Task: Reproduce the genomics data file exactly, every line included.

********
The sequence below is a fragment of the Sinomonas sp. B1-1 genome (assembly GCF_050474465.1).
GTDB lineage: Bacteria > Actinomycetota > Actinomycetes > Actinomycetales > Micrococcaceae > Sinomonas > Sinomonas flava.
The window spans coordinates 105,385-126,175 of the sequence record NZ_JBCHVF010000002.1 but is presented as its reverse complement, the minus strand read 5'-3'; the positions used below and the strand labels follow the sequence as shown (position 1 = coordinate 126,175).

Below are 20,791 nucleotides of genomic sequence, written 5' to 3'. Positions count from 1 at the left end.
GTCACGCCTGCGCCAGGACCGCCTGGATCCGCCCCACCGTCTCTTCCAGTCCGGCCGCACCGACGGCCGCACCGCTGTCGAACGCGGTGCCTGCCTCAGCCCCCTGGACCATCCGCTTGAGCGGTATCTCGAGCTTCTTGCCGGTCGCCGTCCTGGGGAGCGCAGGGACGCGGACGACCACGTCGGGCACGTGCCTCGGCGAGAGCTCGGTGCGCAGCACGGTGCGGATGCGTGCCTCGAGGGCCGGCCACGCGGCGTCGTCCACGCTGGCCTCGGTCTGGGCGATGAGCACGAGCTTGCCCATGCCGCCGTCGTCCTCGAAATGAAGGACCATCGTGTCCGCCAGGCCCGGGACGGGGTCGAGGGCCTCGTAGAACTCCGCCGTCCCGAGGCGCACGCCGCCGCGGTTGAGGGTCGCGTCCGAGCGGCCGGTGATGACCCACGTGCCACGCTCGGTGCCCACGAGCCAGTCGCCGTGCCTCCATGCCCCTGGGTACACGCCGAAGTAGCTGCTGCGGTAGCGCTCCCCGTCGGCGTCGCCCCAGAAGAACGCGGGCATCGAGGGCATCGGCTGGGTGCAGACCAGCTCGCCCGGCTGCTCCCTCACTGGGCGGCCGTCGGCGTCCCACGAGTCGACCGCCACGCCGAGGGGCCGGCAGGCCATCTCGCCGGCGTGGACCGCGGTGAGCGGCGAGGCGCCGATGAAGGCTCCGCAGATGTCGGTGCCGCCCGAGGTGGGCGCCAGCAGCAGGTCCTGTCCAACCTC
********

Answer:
The sequence below is a fragment of the Sinomonas sp. B1-1 genome (assembly GCF_050474465.1).
GTDB lineage: Bacteria > Actinomycetota > Actinomycetes > Actinomycetales > Micrococcaceae > Sinomonas > Sinomonas flava.
The window spans coordinates 105,385-126,175 of the sequence record NZ_JBCHVF010000002.1 but is presented as its reverse complement, the minus strand read 5'-3'; the positions used below and the strand labels follow the sequence as shown (position 1 = coordinate 126,175).

Below are 20,791 nucleotides of genomic sequence, written 5' to 3'. Positions count from 1 at the left end.
GTCACGCCTGCGCCAGGACCGCCTGGATCCGCCCCACCGTCTCTTCCAGTCCGGCCGCACCGACGGCCGCACCGCTGTCGAACGCGGTGCCTGCCTCAGCCCCCTGGACCATCCGCTTGAGCGGTATCTCGAGCTTCTTGCCGGTCGCCGTCCTGGGGAGCGCAGGGACGCGGACGACCACGTCGGGCACGTGCCTCGGCGAGAGCTCGGTGCGCAGCACGGTGCGGATGCGTGCCTCGAGGGCCGGCCACGCGGCGTCGTCCACGCTGGCCTCGGTCTGGGCGATGAGCACGAGCTTGCCCATGCCGCCGTCGTCCTCGAAATGAAGGACCATCGTGTCCGCCAGGCCCGGGACGGGGTCGAGGGCCTCGTAGAACTCCGCCGTCCCGAGGCGCACGCCGCCGCGGTTGAGGGTCGCGTCCGAGCGGCCGGTGATGACCCACGTGCCACGCTCGGTGCCCACGAGCCAGTCGCCGTGCCTCCATGCCCCTGGGTACACGCCGAAGTAGCTGCTGCGGTAGCGCTCCCCGTCGGCGTCGCCCCAGAAGAACGCGGGCATCGAGGGCATCGGCTGGGTGCAGACCAGCTCGCCCGGCTGCTCCCTCACTGGGCGGCCGTCGGCGTCCCACGAGTCGACCGCCACGCCGAGGGGCCGGCAGGCCATCTCGCCGGCGTGGACCGCGGTGAGCGGCGAGGCGCCGATGAAGGCTCCGCAGATGTCGGTGCCGCCCGAGGTGGGCGCCAGCAGCAGGTCCTGTCCAACCTC